The world's largest social network said Wednesday that it earned $425 million, or 17 cents per share. That's up from a loss
Facebook is building great value for consumers and brands; it's a very valuable company. Wall Street's negative analysis completely misunderstands the Facebook business model -- and to some extent, the entire nature of the social media market.
The investment banks that helped inflate Facebook's share price may stand to earn fees as Facebook acquires other companies. Unfortunately, the fall in value puts a damper on these plans.
If speculators are disappointed with the performance of the Facebook IPO it is because they had ridiculous expectations of what rational investors would pay. The market has put a premium valuation on a great company and we should be happy about all of that.
All of the pre-IPO hype and post-IPO letdown completely misses the point when it comes to Facebook. Although Wall Street may see it differently, Facebook's main task is not about making a quick buck. It's about slowly and methodically building a sustainable business.
Say goodbye to the individual investor on Wall Street. Whatever positive impression they had of the IPO market and the stock market in general was just torched to the ground.
The company has also extended the time frame for its $1 billion acquisition of mobile app maker Instagram, projecting the
Going public and raising a boat load of cash doesn't guarantee success. As we all eagerly await Facebook's Initial Public Offering (IPO), I can't help but to think that history is going to repeat itself.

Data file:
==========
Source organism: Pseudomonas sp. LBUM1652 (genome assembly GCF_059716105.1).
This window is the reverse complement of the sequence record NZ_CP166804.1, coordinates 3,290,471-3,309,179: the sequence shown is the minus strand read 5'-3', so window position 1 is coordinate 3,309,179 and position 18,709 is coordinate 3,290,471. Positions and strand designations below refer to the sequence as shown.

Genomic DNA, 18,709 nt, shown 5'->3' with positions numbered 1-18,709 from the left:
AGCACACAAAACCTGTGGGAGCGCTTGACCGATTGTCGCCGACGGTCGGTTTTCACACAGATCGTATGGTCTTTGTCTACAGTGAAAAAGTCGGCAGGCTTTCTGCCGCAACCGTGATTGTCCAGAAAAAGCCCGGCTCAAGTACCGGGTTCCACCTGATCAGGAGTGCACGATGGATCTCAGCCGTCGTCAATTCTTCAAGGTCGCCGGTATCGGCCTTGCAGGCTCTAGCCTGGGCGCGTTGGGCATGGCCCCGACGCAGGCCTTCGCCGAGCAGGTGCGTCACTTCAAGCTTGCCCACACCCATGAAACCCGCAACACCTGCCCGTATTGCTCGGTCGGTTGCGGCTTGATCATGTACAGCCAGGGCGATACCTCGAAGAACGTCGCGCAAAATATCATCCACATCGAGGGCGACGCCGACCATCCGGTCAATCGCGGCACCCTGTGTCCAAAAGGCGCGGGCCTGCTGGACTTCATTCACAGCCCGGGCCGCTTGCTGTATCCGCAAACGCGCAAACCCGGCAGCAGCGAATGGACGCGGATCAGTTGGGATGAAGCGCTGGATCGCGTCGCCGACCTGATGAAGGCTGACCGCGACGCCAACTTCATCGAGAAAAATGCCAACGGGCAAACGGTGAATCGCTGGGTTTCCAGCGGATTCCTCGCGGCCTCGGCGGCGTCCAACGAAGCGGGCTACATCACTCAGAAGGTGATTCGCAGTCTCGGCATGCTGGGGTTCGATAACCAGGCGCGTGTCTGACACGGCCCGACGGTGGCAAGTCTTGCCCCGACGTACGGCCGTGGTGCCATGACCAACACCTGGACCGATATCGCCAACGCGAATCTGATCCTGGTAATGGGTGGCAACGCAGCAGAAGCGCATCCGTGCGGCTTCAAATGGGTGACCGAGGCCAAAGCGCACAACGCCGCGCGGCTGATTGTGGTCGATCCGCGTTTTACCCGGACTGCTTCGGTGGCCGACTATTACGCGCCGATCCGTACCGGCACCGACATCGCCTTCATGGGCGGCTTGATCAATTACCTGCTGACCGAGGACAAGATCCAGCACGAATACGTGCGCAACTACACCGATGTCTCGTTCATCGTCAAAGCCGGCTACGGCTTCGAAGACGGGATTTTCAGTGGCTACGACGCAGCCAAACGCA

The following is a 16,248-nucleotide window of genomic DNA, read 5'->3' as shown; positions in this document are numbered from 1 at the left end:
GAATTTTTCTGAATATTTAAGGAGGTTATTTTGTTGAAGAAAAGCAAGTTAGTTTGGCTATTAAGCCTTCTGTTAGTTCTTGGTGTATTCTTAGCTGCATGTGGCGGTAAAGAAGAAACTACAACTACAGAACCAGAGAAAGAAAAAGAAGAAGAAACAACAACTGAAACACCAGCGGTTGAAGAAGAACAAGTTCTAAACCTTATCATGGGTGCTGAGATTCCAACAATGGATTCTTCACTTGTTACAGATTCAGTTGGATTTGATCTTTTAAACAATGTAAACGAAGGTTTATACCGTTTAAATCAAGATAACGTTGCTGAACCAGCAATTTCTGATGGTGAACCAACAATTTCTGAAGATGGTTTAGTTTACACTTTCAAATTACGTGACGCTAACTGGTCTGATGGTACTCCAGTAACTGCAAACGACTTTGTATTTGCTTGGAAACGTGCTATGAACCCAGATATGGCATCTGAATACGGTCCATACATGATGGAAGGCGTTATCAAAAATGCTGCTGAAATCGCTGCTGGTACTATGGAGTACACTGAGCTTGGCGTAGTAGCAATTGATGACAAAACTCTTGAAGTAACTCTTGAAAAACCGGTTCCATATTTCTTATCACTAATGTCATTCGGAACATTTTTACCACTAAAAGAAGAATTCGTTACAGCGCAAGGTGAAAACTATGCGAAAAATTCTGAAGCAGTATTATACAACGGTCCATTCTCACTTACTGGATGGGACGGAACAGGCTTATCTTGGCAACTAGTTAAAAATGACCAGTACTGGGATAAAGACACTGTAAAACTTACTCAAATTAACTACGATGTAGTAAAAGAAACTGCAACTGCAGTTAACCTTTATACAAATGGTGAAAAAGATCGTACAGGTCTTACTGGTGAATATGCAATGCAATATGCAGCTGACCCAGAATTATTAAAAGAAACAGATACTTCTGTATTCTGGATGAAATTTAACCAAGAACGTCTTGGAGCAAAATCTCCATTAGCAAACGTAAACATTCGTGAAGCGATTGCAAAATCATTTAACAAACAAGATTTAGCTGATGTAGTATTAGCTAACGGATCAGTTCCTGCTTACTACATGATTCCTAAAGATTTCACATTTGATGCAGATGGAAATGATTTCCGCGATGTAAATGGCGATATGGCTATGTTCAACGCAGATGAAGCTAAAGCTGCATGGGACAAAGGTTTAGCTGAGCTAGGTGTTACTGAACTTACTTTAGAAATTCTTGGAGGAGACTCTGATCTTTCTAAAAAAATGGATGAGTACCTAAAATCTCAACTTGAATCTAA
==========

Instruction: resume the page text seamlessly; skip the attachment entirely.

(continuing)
What's the $100 billion for? It's an option on Mark Zuckerberg and his 800 million Facebook friends. It's an option on whatever future monetization strategy Facebook may develop. That value may be high. It may not be unreasonable.
Facebook has been valued recently at $80 billion while Google has a current public market value of $195 billion and Apple has a market capitalization of $350 billion. Will any of these companies still be around in forty years?
Facebook executives have said it is inevitable that they will take the company public, but have not specified a date. But
Goldman Sachs is leading the chase to manage the lucrative offering, which could come in the first quarter of 2012, CNBC
The company's astounding growth and popularity have put some of the Internet's biggest guns on notice -- including Google
VentureWire reports today that Kleiner is taking a small stake in Facebook by buying as much as $38 million of stock from
Facebook’s estimated market value has shot past eBay’s, making it the third most valuable web company. Read more on Newser
Facebook, the popular social networking site, has raised $500 million from Goldman Sachs and a Russian investor in a deal
The value of huge social networking operation Facebook is a matter of endless debate among experts. The company has over